The NATO alliance says as many as 150 insurgents were killed during an overnight battle in southeastern Afghanistan after the insurgents crossed into the country from neighboring Pakistan.
Infiltration From Pakistan
NATO spokesman Major Dominic Whyte told RFE/RL that both NATO and Afghan government troops witnessed two groups of militants concentrating inside of Pakistan. He says the militants were tracked from the air and by ground forces as they crossed the border into the Bermel district of Afghanistan's Paktika Province.
"It's very unusual to have had so many insurgents gather into one place on the other side of the border and then to cross over. So one assumes that they had commanders."
"It's very unusual to have had so many insurgents gather into one place on the other side of the border and then to cross over. So one assumes that they had commanders.""Initial battle damage estimates indicate that as many as 150 insurgents were killed," he said. "The insurgents were observed congregating together in a large number in several trucks and they were armed and appeared to be gathering for a potential attack. The insurgents had been observed gathering in Pakistan itself and, indeed, had actually crossed the border [into Afghanistan.]"
Whyte says both NATO and Afghan troops were involved in what he described as a "series of running battles."
"The air strikes were conducted by fixed-wing aircraft who were brought onto target by ground forces," he said. "We also employed artillery to target the insurgents."
The Afghan Defense Ministry issued a more conservative estimate on casualties, saying about 80 militants are thought to have been killed. Television footage from the battlefield showed the bodies of dozens of young men gathered together in one location.
NATO says Pakistani military liaison officers were kept fully informed during the operation. Whyte says it appears highly unlikely that any of the dead are civilians.
"The combination of using footage from the fixed-wing aircraft and the troops on the ground provides us with a fairly wide-ranging picture of what happened both before the operation and after it," he said. "There will, obviously, be follow-up operations of troops moving through those areas to provide a final confirmation of the initial estimates. The incident itself took place in a very remote and mountainous part of the country -- sparsely populated -- and our initial estimates include only casualties to the insurgents themselves."
Afghan anger about the infiltration of Taliban militants from Pakistan has damaged relations between Kabul and Islamabad.
Pakistan had repeatedly assured Afghanistan it would take action to stop cross-border infiltrations. But Afghan President Hamid Karzai last month leveled his strongest criticism at Pakistan over the issue -- openly accusing state elements in Pakistan of supporting the insurgents.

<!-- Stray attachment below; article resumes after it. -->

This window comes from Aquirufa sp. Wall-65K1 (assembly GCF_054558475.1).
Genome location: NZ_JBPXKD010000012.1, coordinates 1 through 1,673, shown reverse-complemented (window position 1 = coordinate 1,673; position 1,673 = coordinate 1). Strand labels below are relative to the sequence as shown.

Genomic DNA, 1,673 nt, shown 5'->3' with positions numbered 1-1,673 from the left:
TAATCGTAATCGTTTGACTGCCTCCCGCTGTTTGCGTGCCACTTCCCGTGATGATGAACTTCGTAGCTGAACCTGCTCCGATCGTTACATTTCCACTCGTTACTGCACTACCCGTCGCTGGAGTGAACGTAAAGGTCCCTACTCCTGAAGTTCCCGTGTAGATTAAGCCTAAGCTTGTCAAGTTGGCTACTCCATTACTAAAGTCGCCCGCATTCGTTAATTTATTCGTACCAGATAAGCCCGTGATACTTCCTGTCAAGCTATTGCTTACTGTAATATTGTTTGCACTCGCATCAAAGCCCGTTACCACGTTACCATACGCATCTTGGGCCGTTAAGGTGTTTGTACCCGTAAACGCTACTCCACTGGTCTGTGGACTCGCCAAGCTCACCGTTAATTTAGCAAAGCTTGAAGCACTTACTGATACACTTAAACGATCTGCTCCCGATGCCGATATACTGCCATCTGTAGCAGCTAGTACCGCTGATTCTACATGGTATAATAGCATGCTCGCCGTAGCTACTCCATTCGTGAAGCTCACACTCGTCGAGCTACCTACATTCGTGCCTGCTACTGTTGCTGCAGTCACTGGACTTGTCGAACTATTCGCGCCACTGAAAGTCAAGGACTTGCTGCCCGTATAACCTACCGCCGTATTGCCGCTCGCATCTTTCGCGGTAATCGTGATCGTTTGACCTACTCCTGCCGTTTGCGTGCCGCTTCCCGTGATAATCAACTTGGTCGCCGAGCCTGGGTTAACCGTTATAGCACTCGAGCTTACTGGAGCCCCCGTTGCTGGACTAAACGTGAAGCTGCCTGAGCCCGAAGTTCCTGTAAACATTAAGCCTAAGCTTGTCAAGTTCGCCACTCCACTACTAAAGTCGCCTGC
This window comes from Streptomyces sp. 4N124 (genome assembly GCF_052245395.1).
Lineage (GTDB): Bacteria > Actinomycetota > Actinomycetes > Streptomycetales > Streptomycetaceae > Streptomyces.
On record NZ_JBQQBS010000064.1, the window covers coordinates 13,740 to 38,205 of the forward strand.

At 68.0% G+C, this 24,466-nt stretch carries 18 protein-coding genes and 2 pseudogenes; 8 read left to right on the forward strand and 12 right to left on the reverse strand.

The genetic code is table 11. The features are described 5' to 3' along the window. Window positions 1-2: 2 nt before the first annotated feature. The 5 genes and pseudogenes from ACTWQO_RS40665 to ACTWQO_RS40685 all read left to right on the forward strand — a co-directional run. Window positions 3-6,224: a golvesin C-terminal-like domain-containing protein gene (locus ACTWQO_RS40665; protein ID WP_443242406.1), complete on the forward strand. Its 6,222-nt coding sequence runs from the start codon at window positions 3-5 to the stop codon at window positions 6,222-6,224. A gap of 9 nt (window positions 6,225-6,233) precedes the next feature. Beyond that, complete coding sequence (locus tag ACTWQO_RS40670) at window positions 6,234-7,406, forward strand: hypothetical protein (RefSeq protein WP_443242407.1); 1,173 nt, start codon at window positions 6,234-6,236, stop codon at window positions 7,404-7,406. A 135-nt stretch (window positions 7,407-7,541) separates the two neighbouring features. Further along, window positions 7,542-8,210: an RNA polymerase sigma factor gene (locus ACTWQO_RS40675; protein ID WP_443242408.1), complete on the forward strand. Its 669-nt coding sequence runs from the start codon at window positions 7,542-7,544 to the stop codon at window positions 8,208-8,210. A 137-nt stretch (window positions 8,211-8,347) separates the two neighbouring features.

Proof For Pakistani Government?
Islamabad rejects allegations that Taliban leaders are using Pakistan as a base of operations. Pakistan has said in the past that such reports are "unsubstantiated" and that forces operating within Afghanistan should do more to curb the insurgents there.
The NATO spokesman says the latest battle strongly suggests that Taliban leaders are sheltering within Pakistan, though it is not absolute proof.
"It's very unusual to have had so many insurgents gather into one place on the other side of the border and then to cross over," he said. "So one assumes that they had commanders. But at the moment, we have no idea whether there was any particular high-level [coordination or assistance]. The fact is that they came over the border, they were attacked, and a very high level of casualties [were] inflicted."
Some observers say NATO's aerial footage of the incident could lead to increased pressure on Pakistan to stop cross-border incursions.
U.S. Official To Pakistan
Richard Boucher, assistant U.S. secretary of state for South and Central Asian affairs, is due to travel to Pakistan for talks that he expects to include Pakistan's plan to fence and lay mines on parts of the border to stop infiltration.
Kabul opposes the plan, saying fences and mines would unfairly divide ethnic Pashtun communities that straddle both sides of the border -- which is a British colonial-era demarcation that Kabul does not recognize.
Boucher said in Kabul today that questions remain about what more can be done. "The issue to us is control of the border and control of the border area," he said.
Boucher said Washington thinks Islamabad is genuinely committed to battling militancy within Pakistan.
But UN officials have said in recent days that Pakistan needs to take more action against leaders of the Taliban who are on Pakistani territory.